miércoles, 6 de mayo de 2009

Network Neutrality and Innovation

La entrada es del blog de David S. Isenberg y es un nuevo llamado a que los "conectados" del mundo (todos, si no ya, más temprano que tarde) opten por actuar en pro de preservar a Internet como el "espacio público global" que en sus orígenes fue, que hasta ahora es, y que para seguir brindando beneficios a todos así mismo, debería seguir siendo. Los beneficios surgen de la inmensa INNOVACIÓN que a diario es posibilitada por el DNA de la red (por DNA traducimos interconectividad, o sea protocolo TCP/IP + tráfico enrutado sin discriminaciones de ningún tipo)

El argumento es sencillo y poderoso: la banda ancha, las cuantiosas inversiones que quien quiera hacerlas para proveer banda ancha haya de hacer, sólo tienen sentido porque el Internet está ahí, y funciona como funciona: abierto, innovador, público; de otra manera, sin Internet como lo conocemos (con telecomunicaciones como las que teníamos a principios de los 90, remember?) la banda ancha no existiría como concepto ni mucho menos en los casos de negocios de las empresas transportadoras; asi que la conclusión es que no hay caso de negocio de la banda ancha que justifique alterar el DNA de la Internet, pues tal equivaldría a estar des-agregando, des-truyendo, toda la creación de valor que la Internet hace posible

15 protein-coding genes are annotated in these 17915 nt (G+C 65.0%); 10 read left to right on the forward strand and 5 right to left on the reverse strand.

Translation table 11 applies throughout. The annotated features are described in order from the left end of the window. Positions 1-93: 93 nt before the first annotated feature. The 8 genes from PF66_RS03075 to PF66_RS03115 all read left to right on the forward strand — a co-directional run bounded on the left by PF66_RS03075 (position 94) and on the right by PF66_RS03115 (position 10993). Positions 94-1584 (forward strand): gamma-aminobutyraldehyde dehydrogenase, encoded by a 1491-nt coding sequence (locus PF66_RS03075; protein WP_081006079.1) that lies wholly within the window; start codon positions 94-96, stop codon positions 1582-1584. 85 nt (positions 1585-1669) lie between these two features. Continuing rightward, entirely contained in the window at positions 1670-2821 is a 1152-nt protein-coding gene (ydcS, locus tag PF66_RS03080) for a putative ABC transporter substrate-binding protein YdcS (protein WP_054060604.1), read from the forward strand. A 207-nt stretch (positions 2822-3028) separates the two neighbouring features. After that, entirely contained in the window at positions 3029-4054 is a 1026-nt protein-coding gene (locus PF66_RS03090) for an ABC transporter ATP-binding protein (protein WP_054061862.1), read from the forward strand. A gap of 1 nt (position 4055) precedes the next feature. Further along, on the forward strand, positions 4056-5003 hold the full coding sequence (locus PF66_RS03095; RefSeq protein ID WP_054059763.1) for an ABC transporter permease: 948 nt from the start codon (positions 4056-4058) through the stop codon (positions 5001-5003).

Extracto 1, ¿Cuál es ese DNA?

"The Internet derives its disruptive quality from a very
special property: IT IS PUBLIC. The core of the Internet is a
body of simple, public agreements, called RFCs, that specify
the structure of the Internet Protocol packet. These public
agreements don't need to be ratified or officially approved -
they just need to be widely adopted and used.

The Internet's component technologies - routing, storage,
transmission, etc. - can be improved in private. But the
Internet Protocol itself is hurt by private changes, because
its very strength is its public-ness.

Because it is public, device makers, application makers,
content providers and network providers can make stuff that
works together. The result is completely unprecedented;
instead of a special-purpose network - with telephone wires
on telephone poles that connect telephones to telephone
switches, or a cable network that connects TVs to content -
we have the Internet, a network that connects any application
- love letters, music lessons, credit card payments, doctor's
appointments, fantasy games - to any network - wired,
wireless, twisted pair, coax, fiber, wi-fi, 3G, smoke
signals, carrier pigeon, you name it. Automatically, no extra
services needed. It just works..."

Extracto 2, ¿Cuáles las evidencias de lo que posibilita crear?

"This allows several emergent miracles.

First, the Internet grows naturally at its edges, without a
master plan. Anybody can connect their own network, as long
as the connection follows the public spec. Anybody with their
own network can improve it -- in private if they wish, as
long as they follow the public agreement that is the
Internet, the result grows the Internet.

Another miracle: The Internet let's us innovate without